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1. Overview

In this tutorial, we’ll take a look at various strategies for getting MIME types of a file. We’ll look at ways to extend the MIME types available to the strategies, wherever applicable.

We’ll also point out where we should favor one strategy over the other.

2. Using Java 7

Let’s start with Java 7 – which provides the method Files.probeContentType(path) for resolving the MIME type:

public void whenUsingJava7_thenSuccess() {
    Path path = new File("product.png").toPath();
    String mimeType = Files.probeContentType(path);
    assertEquals(mimeType, "image/png");

This method makes use of the installed FileTypeDetector implementations to probe the MIME type. It invokes the probeContentType of each implementation to resolve the type.

Now, if the file is recognized by any of the implementations, the content type is returned. However, if that doesn’t happen, a system-default file type detector is invoked.

However, the default implementations are OS specific and might fail depending on the OS that we are using.

In addition to that, it’s also important to note that the strategy will fail if the file isn’t present in the filesystem. Furthermore, if the file doesn’t have an extension, it will result in failure.

 3. Using URLConnection

URLConnection provides several APIs for detecting MIME types of a file. Let’s briefly explore each of them.

3.1. Using getContentType()

We can use getContentType() method of URLConnection to retrieve a file’s MIME type:

public void whenUsingGetContentType_thenSuccess(){
    File file = new File("product.png");
    URLConnection connection = file.toURL().openConnection();
    String mimeType = connection.getContentType();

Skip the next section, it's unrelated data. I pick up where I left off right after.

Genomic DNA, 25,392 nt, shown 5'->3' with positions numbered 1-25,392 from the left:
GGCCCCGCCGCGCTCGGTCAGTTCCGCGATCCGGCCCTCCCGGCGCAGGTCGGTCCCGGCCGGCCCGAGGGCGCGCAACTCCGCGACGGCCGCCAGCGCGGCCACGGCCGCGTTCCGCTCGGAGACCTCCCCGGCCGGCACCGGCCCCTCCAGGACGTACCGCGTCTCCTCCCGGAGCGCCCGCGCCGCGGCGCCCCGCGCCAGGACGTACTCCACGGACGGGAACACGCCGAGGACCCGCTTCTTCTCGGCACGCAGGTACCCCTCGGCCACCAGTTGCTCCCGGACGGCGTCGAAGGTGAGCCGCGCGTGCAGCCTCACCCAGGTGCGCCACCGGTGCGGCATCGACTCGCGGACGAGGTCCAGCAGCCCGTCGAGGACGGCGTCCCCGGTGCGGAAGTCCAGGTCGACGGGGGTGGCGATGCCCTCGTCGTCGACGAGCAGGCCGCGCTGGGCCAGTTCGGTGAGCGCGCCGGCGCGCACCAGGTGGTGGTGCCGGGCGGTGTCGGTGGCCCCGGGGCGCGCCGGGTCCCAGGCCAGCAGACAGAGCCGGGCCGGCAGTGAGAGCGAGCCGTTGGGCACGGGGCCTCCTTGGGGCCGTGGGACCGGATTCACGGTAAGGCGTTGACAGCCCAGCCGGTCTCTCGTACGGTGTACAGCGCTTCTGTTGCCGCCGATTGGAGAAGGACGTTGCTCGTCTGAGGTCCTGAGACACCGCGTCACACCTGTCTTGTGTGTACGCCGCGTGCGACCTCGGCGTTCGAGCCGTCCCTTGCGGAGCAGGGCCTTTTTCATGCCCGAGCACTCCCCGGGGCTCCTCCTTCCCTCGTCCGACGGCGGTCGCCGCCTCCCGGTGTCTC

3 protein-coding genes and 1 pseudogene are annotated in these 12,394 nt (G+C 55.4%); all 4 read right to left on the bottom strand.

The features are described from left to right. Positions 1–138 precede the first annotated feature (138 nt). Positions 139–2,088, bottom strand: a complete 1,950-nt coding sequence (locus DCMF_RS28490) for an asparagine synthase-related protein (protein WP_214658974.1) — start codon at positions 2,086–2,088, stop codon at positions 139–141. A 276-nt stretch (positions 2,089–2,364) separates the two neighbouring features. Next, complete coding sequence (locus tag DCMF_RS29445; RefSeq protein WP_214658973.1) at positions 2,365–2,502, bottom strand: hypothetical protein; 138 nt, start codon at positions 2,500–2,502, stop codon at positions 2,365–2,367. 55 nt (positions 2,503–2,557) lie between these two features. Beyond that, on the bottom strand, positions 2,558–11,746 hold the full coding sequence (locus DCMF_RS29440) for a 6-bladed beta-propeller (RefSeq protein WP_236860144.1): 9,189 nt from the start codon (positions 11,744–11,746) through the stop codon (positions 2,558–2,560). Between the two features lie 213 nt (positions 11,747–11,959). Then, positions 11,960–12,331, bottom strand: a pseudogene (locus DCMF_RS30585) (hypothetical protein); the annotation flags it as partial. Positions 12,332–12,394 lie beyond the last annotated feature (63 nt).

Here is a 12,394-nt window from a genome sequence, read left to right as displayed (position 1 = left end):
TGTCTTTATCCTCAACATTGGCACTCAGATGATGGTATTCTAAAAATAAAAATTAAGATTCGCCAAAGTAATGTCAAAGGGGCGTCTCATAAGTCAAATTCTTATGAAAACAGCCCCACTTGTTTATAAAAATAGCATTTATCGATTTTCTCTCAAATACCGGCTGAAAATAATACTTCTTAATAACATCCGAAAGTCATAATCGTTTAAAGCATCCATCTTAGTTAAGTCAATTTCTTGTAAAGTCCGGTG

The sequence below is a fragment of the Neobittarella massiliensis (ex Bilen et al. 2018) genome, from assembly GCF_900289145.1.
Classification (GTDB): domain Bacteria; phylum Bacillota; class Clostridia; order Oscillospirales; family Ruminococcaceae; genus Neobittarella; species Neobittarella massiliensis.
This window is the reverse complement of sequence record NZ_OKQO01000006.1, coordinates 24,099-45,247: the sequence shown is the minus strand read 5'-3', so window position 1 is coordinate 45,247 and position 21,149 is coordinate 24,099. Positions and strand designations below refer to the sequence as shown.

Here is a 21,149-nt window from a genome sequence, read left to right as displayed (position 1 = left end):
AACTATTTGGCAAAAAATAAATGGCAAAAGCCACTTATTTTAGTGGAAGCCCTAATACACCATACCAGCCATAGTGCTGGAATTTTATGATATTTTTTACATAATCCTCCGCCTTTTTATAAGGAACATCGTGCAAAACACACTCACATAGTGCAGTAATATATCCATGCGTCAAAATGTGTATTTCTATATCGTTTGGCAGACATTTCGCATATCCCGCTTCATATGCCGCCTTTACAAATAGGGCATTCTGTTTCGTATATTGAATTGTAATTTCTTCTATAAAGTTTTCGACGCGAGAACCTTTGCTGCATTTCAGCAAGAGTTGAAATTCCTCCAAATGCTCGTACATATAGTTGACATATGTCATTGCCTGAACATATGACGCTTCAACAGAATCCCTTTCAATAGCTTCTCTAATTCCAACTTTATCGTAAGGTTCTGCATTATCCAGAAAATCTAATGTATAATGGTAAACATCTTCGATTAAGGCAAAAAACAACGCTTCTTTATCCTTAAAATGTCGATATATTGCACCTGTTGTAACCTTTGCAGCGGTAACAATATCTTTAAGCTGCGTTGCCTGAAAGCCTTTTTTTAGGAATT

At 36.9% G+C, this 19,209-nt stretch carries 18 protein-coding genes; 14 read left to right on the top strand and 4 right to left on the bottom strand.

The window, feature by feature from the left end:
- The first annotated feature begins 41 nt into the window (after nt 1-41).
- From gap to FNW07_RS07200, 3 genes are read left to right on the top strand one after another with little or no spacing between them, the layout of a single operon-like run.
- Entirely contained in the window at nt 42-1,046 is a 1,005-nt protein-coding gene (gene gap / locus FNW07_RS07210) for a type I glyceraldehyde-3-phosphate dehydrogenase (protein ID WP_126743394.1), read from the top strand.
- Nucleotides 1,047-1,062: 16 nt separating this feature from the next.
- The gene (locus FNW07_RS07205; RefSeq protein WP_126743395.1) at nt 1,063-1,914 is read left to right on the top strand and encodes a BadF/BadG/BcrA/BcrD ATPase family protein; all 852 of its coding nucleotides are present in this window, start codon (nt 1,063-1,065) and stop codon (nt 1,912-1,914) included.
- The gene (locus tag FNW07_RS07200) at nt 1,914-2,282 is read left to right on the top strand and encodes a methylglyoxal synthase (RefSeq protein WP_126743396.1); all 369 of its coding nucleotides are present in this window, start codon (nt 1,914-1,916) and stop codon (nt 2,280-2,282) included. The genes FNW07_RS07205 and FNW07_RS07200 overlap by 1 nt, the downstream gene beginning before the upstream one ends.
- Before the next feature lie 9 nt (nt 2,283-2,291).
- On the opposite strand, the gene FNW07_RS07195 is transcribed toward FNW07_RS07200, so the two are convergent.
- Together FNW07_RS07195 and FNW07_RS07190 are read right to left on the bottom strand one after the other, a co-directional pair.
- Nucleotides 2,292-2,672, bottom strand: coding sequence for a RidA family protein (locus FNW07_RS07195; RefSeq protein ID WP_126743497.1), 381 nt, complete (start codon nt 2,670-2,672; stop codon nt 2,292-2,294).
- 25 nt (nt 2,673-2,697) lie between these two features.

assertEquals(mimeType, "image/png");

However, a major drawback of this approach is that it’s very slow.

3.2. Using guessContentTypeFromName()

Next, let’s see how we can make use of the guessContentTypeFromName() for the purpose:

public void whenUsingGuessContentTypeFromName_thenSuccess(){
    File file = new File("product.png");
    String mimeType = URLConnection.guessContentTypeFromName(file.getName());
    assertEquals(mimeType, "image/png");

This method makes use of the internal FileNameMap to resolve the MIME type from the extension.

We also have the option of using guessContentTypeFromStream() instead, which uses the first few characters of the input stream, to determine the type.

3.3. Using getFileNameMap()

A faster way to obtain the MIME type using URLConnection is using the getFileNameMap() method:

public void whenUsingGetFileNameMap_thenSuccess(){
    File file = new File("product.png");
    FileNameMap fileNameMap = URLConnection.getFileNameMap();
    String mimeType = fileNameMap.getContentTypeFor(file.getName());
    assertEquals(mimeType, "image/png");

The method returns the table of MIME types used by all instances of URLConnection. This table is then used to resolve the input file type.

The built-in table of MIME types is very limited when it comes to URLConnection.